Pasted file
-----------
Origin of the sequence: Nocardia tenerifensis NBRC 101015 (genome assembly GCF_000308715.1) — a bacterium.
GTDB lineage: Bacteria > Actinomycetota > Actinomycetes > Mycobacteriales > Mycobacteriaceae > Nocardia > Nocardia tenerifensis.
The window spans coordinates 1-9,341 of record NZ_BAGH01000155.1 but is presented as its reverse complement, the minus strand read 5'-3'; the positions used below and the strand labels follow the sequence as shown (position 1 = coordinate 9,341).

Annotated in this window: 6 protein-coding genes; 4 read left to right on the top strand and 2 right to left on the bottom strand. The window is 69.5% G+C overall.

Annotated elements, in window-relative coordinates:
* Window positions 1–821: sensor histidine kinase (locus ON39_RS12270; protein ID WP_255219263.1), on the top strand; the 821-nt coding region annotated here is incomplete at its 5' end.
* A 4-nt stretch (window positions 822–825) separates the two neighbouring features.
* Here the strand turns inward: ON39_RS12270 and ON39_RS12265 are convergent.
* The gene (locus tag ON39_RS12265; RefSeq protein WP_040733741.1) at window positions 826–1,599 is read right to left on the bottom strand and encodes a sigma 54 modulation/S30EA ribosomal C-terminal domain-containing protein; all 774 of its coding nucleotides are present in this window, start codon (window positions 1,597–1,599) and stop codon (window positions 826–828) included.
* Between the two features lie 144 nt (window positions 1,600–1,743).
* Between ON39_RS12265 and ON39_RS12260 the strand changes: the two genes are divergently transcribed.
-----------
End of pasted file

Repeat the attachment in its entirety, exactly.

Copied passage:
Origin of the sequence: Nocardia tenerifensis NBRC 101015 (genome assembly GCF_000308715.1) — a bacterium.
GTDB lineage: Bacteria > Actinomycetota > Actinomycetes > Mycobacteriales > Mycobacteriaceae > Nocardia > Nocardia tenerifensis.
The window spans coordinates 1-9,341 of record NZ_BAGH01000155.1 but is presented as its reverse complement, the minus strand read 5'-3'; the positions used below and the strand labels follow the sequence as shown (position 1 = coordinate 9,341).

Annotated in this window: 6 protein-coding genes; 4 read left to right on the top strand and 2 right to left on the bottom strand. The window is 69.5% G+C overall.

Annotated elements, in window-relative coordinates:
* Window positions 1–821: sensor histidine kinase (locus ON39_RS12270; protein ID WP_255219263.1), on the top strand; the 821-nt coding region annotated here is incomplete at its 5' end.
* A 4-nt stretch (window positions 822–825) separates the two neighbouring features.
* Here the strand turns inward: ON39_RS12270 and ON39_RS12265 are convergent.
* The gene (locus tag ON39_RS12265; RefSeq protein WP_040733741.1) at window positions 826–1,599 is read right to left on the bottom strand and encodes a sigma 54 modulation/S30EA ribosomal C-terminal domain-containing protein; all 774 of its coding nucleotides are present in this window, start codon (window positions 1,597–1,599) and stop codon (window positions 826–828) included.
* Between the two features lie 144 nt (window positions 1,600–1,743).
* Between ON39_RS12265 and ON39_RS12260 the strand changes: the two genes are divergently transcribed.